- Age 64 is about 20% less
- Age 65 is about 13.3% less
- Age 66 is about 6.7% less
Here is the chart the I took from the Social Security website to show your “full retirement age”:
|YEAR OF BIRTH||FULL RETIREMENT AGE
|1937 or earlier||65|
|1938||65 and 2 months|
|1939||65 and 4 months|
|1940||65 and 6 months|
|1941||65 and 8 months|
|1942||65 and 10 months|
|1955||66 and 2 months|
|1956||66 and 4 months|
|1957||66 and 6 months|
|1958||66 and 8 months|
|1959||66 and 10 months|
|1960 and later||67|
On the statements that we receive from the Social Security Administration every year it shows you what you’d get at 62, what you’d get at your full retirement age and what you’d get if you wait until age 70. Of course, what you’d get at age 70 is the largest amount. I considered working full-time until I was 70 to get the maximum amount but after discussing it with my tax professional I decided to go with my full retirement age. His reasoning was that most people who wait until age 70 don’t have enough years after that to receive all the benefits that they are due according to what they’ve paid in. That made sense to me since I’ve been paying in since I started working at age 16. I really don’t expect to live another 50 years after I reach age 70 as much as I might like to:).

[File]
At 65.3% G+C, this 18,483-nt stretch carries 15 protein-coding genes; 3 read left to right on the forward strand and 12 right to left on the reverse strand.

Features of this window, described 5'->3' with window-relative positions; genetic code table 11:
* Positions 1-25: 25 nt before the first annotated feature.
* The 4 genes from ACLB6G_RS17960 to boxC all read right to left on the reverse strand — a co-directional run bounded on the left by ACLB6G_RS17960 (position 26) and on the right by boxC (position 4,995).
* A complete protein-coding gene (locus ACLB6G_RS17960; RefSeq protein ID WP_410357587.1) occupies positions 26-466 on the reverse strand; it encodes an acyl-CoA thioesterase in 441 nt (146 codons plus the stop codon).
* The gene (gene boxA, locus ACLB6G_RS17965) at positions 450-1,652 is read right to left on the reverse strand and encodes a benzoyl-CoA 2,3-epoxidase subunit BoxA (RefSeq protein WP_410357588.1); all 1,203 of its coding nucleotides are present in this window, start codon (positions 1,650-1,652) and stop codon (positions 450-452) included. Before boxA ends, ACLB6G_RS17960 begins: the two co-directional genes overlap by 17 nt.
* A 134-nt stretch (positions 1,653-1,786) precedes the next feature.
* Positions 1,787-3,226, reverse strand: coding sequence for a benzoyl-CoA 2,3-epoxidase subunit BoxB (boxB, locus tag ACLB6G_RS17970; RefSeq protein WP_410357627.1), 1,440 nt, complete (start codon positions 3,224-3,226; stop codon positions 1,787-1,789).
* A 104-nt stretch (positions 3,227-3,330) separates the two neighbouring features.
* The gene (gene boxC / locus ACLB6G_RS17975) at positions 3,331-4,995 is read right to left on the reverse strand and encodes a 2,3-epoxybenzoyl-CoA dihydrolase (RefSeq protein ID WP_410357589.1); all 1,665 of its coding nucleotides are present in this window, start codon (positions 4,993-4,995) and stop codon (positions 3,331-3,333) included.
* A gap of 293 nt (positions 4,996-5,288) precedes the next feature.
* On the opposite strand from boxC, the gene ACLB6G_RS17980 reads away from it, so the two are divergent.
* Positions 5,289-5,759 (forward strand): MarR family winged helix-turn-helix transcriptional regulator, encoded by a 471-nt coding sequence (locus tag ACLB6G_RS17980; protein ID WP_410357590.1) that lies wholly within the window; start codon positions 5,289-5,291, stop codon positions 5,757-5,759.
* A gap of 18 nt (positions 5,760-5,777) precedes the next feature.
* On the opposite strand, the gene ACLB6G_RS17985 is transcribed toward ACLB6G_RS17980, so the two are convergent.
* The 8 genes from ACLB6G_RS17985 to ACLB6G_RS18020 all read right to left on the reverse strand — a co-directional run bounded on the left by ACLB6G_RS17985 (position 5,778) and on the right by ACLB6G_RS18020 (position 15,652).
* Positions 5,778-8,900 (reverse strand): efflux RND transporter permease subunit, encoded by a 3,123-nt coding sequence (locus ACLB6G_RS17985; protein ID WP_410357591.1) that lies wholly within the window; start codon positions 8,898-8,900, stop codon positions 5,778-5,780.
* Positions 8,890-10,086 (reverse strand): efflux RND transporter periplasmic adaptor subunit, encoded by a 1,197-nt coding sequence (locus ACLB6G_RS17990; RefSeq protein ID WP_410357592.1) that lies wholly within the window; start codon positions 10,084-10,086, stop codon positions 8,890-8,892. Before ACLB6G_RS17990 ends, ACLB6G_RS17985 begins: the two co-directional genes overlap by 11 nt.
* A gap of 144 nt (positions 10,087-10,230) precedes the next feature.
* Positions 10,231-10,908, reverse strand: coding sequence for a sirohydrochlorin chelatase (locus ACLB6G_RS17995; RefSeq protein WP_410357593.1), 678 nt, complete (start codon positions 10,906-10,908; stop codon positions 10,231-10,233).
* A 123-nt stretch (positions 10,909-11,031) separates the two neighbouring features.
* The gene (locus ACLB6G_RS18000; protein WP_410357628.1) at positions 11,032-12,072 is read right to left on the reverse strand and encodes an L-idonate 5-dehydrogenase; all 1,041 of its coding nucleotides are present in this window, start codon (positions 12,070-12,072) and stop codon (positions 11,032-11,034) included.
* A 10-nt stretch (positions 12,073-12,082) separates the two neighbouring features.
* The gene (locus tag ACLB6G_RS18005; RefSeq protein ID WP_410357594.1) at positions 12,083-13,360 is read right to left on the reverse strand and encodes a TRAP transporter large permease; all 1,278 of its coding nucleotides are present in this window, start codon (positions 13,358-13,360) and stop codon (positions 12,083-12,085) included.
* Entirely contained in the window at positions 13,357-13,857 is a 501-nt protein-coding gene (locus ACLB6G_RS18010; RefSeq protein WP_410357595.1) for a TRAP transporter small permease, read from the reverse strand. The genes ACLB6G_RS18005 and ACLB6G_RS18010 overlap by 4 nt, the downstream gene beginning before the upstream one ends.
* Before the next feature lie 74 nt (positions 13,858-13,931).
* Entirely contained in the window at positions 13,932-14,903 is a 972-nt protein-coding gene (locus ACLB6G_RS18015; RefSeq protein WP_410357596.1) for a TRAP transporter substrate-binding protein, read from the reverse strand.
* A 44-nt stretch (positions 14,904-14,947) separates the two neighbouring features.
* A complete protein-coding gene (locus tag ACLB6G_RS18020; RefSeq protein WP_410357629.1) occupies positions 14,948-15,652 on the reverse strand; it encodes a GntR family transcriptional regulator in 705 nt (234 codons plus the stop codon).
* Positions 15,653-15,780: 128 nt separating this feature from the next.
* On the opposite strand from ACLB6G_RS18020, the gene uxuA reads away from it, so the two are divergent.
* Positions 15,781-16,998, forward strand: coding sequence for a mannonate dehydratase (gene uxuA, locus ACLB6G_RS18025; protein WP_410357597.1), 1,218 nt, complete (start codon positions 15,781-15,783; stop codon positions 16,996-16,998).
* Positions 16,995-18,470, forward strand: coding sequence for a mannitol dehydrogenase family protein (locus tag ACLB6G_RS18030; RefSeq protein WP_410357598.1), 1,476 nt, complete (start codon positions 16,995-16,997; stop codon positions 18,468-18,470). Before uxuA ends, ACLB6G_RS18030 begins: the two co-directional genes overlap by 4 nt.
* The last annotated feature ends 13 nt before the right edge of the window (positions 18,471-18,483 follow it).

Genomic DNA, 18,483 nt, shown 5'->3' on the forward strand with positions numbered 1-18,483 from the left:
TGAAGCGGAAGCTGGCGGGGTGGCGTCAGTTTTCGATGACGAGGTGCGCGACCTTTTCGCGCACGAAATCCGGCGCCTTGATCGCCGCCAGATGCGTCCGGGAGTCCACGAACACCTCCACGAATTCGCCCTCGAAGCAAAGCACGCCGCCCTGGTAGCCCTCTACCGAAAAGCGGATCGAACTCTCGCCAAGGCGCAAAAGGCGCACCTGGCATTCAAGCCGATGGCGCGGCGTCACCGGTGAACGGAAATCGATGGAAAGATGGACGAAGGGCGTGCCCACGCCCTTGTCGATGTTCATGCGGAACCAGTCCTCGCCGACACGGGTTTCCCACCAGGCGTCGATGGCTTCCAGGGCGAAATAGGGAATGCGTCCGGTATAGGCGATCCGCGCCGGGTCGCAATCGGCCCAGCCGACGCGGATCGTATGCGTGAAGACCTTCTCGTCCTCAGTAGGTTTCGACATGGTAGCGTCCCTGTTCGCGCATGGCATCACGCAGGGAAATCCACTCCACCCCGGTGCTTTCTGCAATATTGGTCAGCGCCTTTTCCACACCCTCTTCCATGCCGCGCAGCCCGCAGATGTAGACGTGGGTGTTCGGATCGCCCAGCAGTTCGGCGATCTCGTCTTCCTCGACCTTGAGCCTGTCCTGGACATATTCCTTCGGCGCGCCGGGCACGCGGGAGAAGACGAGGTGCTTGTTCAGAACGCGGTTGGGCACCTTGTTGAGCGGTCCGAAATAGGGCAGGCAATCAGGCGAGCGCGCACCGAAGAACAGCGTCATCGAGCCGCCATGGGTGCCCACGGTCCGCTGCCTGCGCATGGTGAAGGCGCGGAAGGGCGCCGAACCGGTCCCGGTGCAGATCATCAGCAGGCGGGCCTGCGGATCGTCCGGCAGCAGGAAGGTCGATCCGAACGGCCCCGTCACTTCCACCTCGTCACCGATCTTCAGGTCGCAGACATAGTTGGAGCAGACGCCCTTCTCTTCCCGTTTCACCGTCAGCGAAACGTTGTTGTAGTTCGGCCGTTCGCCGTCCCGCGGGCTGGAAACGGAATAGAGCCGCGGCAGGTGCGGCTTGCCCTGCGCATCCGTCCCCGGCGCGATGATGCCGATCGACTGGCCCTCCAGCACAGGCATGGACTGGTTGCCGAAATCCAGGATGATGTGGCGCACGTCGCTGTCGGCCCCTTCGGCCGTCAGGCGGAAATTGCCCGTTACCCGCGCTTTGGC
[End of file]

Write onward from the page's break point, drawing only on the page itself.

Now let’s talk a little about how the amount of the benefits are figured. They are based on earnings average or “indexed” as they say over most of the worker’s lifetime. Your actual earnings are first adjusted to account for changes in the average wages since the year the earnings were recorded. The Social Security Administration calculates your average or “indexed earnings during the 35 years in which you earned the most money. They then apply a formula to those earnings to get your base benefit or what they call “primary insurance amount” or PIA. This PIA is the amount you’d receive at your full retirement age if you are eligible. You receive benefits based on your average annual earnings during 35 years that you made the most money. Clear as mud, right???? What I found in my case was that if I waited until the age of 70, the difference was only about $180 a month more so I went with my full retirement age.